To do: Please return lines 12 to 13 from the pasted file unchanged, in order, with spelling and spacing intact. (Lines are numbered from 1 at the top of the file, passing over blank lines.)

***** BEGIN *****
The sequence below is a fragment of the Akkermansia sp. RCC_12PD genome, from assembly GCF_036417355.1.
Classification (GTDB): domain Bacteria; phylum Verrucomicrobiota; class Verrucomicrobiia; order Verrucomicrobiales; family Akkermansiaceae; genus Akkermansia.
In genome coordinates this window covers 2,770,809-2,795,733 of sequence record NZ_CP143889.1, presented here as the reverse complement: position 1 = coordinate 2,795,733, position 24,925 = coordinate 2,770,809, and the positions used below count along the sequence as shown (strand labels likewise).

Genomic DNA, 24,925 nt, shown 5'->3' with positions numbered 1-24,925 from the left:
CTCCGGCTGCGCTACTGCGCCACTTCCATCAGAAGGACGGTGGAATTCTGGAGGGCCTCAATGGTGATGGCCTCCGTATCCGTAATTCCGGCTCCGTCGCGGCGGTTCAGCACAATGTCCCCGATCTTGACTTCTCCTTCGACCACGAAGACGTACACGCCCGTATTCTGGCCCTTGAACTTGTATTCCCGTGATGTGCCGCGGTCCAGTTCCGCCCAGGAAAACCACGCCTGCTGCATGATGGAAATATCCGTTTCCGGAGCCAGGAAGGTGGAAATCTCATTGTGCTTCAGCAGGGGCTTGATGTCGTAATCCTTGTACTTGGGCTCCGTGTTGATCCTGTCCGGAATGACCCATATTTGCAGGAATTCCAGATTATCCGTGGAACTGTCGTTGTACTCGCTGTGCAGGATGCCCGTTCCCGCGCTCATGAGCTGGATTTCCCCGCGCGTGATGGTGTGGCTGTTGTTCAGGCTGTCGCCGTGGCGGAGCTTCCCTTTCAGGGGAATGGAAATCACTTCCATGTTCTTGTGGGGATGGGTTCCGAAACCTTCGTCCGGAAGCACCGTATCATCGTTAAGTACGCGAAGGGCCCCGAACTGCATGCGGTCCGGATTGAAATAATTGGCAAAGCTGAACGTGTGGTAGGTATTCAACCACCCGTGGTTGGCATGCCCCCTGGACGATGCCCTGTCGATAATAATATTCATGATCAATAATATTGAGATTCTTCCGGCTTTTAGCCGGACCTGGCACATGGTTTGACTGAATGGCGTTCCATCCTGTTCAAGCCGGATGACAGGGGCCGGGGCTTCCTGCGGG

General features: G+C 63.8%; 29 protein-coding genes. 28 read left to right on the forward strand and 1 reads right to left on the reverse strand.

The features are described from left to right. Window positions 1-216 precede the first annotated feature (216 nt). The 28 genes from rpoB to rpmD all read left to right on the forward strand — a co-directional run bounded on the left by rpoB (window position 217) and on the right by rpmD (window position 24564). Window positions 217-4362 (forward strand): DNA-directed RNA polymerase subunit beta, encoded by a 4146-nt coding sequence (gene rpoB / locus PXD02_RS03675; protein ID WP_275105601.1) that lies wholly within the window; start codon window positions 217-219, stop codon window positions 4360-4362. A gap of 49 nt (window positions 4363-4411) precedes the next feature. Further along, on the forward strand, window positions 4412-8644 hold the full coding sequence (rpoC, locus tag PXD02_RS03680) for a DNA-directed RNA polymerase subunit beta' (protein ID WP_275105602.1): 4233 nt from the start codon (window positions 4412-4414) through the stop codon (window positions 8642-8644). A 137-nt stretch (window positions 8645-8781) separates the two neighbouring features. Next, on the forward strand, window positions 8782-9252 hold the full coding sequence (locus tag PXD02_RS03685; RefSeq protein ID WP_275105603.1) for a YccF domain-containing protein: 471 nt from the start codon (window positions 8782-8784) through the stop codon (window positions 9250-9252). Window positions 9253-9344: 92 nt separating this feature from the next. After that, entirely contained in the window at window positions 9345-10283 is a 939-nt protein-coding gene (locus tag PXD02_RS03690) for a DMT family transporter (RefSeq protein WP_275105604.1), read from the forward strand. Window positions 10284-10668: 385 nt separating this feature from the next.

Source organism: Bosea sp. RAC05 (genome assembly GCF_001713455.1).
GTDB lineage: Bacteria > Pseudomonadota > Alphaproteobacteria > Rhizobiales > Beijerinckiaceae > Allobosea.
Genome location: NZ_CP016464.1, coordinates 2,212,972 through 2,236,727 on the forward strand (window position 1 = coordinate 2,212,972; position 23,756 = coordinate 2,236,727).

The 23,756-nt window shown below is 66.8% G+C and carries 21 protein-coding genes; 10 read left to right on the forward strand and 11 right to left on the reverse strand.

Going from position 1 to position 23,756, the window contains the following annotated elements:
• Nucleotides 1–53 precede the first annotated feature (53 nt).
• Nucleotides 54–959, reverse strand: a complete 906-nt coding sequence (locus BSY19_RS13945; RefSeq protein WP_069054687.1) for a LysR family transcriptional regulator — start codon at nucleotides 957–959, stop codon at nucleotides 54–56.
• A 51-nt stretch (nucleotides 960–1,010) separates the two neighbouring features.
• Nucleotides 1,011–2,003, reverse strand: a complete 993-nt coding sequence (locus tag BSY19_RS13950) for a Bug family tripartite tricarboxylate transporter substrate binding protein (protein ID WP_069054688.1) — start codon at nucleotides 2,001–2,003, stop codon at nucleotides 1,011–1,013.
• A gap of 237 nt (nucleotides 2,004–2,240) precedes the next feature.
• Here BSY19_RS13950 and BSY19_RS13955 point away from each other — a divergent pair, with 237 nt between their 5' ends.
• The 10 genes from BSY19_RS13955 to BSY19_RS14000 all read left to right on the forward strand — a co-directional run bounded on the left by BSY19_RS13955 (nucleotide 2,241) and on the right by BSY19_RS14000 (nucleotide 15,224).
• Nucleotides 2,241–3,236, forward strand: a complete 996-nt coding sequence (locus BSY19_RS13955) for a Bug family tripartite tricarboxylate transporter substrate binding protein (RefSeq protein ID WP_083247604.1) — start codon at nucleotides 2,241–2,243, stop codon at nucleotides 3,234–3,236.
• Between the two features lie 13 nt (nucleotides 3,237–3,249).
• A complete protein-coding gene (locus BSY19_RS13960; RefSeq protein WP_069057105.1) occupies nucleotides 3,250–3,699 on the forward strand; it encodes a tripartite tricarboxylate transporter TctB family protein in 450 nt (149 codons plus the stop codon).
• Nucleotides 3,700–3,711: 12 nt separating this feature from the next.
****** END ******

Going from position 1 to position 23,756, the window contains the following annotated elements:
• Nucleotides 1–53 precede the first annotated feature (53 nt).